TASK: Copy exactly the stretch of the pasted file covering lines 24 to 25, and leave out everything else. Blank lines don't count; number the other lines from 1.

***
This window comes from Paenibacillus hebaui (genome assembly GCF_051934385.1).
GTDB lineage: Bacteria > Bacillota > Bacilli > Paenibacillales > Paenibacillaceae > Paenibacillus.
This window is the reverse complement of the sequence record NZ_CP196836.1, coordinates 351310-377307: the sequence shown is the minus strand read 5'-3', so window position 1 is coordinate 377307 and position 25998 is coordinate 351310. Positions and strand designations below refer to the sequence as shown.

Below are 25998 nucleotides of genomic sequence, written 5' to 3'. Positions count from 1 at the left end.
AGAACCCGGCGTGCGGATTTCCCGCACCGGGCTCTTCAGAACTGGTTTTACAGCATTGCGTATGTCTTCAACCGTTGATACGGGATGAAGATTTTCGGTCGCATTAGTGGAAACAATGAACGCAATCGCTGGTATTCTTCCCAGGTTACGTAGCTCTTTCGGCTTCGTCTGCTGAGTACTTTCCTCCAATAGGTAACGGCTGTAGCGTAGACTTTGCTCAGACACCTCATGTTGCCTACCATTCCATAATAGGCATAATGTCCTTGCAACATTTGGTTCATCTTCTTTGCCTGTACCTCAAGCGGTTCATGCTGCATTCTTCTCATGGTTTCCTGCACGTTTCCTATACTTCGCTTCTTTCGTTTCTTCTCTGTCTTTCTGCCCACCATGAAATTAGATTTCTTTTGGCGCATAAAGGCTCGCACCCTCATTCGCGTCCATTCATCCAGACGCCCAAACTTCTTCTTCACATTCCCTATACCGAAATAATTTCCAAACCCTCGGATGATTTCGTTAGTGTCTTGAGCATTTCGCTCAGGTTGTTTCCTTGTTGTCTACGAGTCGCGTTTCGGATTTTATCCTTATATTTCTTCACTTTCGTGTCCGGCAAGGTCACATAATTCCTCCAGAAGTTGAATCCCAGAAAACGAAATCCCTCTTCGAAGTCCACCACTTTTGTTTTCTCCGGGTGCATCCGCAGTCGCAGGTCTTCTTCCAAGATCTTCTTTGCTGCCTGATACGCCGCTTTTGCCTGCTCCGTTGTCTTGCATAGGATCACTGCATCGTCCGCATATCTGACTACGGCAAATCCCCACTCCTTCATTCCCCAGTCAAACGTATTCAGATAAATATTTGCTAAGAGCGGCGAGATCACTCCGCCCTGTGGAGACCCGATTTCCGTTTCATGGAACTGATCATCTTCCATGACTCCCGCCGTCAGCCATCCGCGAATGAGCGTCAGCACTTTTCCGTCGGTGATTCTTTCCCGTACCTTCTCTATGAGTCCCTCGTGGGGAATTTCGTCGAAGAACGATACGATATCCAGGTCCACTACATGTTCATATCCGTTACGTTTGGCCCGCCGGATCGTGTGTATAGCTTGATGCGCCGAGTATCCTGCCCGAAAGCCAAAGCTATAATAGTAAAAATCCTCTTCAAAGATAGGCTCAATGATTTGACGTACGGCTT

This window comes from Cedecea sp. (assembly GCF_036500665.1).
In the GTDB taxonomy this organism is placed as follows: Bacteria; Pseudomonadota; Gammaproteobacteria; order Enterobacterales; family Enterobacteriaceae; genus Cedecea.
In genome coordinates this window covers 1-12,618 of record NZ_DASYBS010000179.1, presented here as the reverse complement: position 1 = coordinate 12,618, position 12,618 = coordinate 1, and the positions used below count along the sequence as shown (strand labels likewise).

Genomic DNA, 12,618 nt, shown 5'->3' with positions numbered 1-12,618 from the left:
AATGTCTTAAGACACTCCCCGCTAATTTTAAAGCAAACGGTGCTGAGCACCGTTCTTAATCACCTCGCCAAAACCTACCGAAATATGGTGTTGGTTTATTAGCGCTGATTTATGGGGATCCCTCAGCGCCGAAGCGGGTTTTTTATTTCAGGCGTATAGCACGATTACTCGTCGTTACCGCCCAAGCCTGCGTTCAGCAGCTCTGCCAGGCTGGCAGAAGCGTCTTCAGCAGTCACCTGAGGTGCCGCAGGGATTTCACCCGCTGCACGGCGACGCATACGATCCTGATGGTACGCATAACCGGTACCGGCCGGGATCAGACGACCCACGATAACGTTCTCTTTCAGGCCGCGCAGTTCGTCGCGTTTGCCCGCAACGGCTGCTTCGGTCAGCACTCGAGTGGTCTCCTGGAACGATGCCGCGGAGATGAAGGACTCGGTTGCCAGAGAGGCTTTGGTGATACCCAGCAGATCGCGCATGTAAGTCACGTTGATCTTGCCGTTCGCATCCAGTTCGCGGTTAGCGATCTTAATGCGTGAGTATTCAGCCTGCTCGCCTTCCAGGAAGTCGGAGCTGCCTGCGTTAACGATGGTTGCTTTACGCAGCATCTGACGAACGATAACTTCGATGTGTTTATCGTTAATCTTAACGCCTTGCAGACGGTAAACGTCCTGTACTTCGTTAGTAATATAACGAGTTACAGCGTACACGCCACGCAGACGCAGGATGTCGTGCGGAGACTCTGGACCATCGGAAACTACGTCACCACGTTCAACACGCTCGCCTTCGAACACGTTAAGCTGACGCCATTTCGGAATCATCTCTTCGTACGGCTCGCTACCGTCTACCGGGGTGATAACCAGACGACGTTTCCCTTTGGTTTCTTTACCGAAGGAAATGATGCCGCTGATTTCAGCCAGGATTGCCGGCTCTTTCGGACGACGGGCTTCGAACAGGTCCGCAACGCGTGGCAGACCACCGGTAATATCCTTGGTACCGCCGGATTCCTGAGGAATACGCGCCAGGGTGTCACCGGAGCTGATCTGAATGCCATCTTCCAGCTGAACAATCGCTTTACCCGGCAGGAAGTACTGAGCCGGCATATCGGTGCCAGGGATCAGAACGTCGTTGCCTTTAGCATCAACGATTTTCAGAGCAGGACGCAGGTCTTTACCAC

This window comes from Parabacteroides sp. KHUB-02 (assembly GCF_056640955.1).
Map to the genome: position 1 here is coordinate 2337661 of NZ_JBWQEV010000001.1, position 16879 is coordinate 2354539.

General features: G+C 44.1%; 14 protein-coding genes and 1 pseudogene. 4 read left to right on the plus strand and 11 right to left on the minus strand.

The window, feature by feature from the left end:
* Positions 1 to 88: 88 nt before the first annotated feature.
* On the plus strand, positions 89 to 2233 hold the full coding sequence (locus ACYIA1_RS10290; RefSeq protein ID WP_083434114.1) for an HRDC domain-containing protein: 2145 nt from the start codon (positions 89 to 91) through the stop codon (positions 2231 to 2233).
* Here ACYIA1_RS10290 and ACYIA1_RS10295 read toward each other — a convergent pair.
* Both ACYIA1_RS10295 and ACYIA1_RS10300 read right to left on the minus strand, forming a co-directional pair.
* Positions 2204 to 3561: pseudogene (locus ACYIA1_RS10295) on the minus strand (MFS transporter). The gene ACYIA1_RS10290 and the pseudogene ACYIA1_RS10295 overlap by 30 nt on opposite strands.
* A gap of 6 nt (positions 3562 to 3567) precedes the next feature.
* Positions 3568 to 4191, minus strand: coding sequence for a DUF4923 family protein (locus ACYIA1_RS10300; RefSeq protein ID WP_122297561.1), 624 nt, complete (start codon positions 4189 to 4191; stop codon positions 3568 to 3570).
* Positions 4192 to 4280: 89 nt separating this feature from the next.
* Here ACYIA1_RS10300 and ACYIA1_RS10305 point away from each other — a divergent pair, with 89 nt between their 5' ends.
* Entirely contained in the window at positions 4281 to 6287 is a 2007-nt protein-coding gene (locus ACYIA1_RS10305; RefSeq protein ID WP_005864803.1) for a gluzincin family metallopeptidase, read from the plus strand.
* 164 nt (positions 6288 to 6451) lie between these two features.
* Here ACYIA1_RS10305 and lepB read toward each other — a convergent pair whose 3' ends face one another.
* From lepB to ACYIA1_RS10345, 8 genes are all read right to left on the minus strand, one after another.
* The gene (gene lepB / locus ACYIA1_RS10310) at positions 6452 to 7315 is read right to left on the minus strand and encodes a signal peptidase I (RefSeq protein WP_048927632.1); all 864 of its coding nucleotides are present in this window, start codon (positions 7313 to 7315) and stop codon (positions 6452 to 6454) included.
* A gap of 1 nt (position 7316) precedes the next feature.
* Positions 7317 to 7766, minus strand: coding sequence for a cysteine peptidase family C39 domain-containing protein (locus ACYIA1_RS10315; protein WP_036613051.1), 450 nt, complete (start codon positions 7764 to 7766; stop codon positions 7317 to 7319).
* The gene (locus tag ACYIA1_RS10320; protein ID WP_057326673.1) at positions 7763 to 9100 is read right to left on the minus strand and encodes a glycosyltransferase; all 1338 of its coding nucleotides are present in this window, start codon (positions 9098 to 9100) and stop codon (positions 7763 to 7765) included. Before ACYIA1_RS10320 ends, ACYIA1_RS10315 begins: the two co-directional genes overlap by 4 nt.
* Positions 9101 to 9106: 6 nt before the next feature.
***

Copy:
* Entirely contained in the window at positions 4281 to 6287 is a 2007-nt protein-coding gene (locus ACYIA1_RS10305; RefSeq protein ID WP_005864803.1) for a gluzincin family metallopeptidase, read from the plus strand.
* 164 nt (positions 6288 to 6451) lie between these two features.